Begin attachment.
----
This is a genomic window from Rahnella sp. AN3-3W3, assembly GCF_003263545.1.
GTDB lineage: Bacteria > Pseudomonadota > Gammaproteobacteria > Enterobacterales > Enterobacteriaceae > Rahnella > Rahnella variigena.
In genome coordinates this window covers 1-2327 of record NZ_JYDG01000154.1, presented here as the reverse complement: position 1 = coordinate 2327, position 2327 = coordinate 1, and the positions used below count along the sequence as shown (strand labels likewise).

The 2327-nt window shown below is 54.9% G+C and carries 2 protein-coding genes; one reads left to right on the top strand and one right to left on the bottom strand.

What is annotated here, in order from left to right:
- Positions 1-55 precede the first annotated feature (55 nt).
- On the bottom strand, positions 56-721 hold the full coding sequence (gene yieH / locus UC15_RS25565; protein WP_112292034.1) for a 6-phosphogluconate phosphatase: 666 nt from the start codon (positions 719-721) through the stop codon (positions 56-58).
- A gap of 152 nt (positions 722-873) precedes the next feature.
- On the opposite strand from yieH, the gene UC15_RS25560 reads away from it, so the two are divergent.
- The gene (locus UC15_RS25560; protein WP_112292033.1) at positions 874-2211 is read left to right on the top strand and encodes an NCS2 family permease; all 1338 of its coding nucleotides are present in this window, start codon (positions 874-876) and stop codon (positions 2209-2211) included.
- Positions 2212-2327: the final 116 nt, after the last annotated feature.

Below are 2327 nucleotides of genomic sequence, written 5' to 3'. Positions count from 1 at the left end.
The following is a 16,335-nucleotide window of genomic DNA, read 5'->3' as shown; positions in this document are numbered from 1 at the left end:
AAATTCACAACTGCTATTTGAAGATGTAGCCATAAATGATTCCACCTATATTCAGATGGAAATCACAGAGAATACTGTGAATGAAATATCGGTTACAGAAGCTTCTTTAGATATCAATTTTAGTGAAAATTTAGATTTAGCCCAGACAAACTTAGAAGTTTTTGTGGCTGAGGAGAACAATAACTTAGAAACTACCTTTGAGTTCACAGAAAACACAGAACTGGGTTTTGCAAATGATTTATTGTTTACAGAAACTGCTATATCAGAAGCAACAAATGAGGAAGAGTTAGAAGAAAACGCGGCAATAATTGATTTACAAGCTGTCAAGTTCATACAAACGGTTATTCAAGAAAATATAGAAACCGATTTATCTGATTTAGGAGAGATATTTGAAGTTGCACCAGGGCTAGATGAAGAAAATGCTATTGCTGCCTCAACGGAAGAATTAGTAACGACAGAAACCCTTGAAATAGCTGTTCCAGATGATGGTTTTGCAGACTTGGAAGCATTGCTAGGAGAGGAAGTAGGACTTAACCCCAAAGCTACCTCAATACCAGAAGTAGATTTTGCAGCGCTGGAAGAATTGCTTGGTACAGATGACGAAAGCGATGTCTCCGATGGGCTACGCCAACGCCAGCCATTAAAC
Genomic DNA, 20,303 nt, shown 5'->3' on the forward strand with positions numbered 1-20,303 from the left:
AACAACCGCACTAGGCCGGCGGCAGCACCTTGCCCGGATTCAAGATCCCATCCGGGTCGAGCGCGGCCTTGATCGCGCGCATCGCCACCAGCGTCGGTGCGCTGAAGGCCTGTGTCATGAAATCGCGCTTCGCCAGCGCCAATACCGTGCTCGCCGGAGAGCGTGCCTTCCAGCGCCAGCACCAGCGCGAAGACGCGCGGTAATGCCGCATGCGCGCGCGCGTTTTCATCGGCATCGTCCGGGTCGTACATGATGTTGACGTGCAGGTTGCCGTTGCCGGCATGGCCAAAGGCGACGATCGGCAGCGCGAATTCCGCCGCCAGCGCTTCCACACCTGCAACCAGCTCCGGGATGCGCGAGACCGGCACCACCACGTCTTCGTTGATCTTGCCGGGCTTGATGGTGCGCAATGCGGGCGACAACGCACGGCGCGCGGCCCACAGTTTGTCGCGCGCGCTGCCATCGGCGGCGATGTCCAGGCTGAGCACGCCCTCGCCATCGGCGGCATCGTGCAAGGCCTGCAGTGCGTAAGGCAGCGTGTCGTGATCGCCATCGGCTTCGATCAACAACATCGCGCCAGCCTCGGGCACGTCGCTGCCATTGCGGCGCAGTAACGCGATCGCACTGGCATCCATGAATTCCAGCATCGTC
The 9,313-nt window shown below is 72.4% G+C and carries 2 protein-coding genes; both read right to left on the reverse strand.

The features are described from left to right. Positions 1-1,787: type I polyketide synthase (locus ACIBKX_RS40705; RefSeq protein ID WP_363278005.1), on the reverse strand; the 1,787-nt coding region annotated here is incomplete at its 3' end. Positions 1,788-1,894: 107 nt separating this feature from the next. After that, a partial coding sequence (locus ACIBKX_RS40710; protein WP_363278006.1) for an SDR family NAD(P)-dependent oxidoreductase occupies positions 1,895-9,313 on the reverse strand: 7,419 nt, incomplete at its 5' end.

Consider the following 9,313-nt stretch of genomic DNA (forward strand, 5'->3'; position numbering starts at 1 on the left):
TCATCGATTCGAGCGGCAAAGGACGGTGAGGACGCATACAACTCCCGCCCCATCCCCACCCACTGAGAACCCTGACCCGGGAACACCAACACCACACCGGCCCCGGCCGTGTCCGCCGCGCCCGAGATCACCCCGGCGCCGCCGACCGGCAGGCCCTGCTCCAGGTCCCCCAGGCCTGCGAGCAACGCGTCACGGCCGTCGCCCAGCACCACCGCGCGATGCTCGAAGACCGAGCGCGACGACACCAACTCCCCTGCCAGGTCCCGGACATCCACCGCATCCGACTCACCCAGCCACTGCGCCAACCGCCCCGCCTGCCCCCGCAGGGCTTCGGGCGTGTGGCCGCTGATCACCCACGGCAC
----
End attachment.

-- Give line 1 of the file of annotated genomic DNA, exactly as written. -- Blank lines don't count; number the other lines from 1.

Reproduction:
This is a genomic window from Rahnella sp. AN3-3W3, assembly GCF_003263545.1.